What to do with your Ziopharm (ZIOP) shares

May 12. 2015. 3 mins read
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We have published quite a few articles about Intrexon (NYSE:XON) since their IPO in August 2013 because they are a major contender in the area of synthetic biology with a founder who has a proven track record of building and selling multi-billion dollar biotech companies. Since the IPO, it’s just been an interesting company to watch as they go about dabbling in everything from pet cloning to apples that don’t brown. If you’re an Intrexon shareholder, you would have woke up this morning to the news that Intrexon is issuing a special dividend of Ziopharm Oncology (NASDAQ:ZIOP) shares. Being given shares in a company you know nothing about is somehow frustrating because now you’re required to perform some due diligence on what you’ve been given or liquidate it.

Back of the napkin calculations show that what you’ll be getting is really not that significant for the average retail shareholder. The dividend is comprised of 17,830,305 shares of Ziopharm to be distributed to Intrexon shareholders of record on June 4, 2015, with the distribution taking place shortly after in mid-June. At Ziopharm’s last closing price of $10.75, this means the total consideration of the dividend is just over $191 million. If we divide that consideration by the 108.5 million shares Intrexon has outstanding that would give us $1.77 per share. So, for every hundred shares you own of Intrexon (a $4300 position at today’s price) you’ll be given $177 worth of Ziopharm stock. While that is a meaningful 4% yield, you are now stuck with a relatively insignificant position in a company you perhaps know little about.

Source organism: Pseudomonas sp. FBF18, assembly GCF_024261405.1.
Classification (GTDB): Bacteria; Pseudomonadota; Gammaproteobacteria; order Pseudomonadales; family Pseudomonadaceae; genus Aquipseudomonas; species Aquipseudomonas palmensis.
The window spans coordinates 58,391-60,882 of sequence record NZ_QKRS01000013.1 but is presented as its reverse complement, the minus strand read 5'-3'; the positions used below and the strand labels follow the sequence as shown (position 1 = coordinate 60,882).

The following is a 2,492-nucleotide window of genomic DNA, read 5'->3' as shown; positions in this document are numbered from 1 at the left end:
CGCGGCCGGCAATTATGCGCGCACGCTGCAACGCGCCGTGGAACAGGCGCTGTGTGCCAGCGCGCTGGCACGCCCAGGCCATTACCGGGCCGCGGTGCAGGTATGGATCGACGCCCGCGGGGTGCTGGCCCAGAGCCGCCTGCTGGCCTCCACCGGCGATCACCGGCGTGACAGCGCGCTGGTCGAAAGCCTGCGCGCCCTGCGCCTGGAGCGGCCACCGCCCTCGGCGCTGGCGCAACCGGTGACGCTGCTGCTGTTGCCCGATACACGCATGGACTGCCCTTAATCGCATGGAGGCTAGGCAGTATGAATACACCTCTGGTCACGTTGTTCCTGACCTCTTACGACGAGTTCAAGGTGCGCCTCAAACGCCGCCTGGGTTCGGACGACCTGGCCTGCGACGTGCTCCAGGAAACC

Ziopharm first came across the radar of many investors this year when their share price jumped over +50% on the news that they had struck a deal with leading cancer center MD Andersen and their partner Intrexon for the exclusive rights to intellectual property for cancer immunotherapy.  ZIOP’s performance over the past 1 year has been strong with shares up over +220% bringing the Company’s total market cap to $1.38 billion: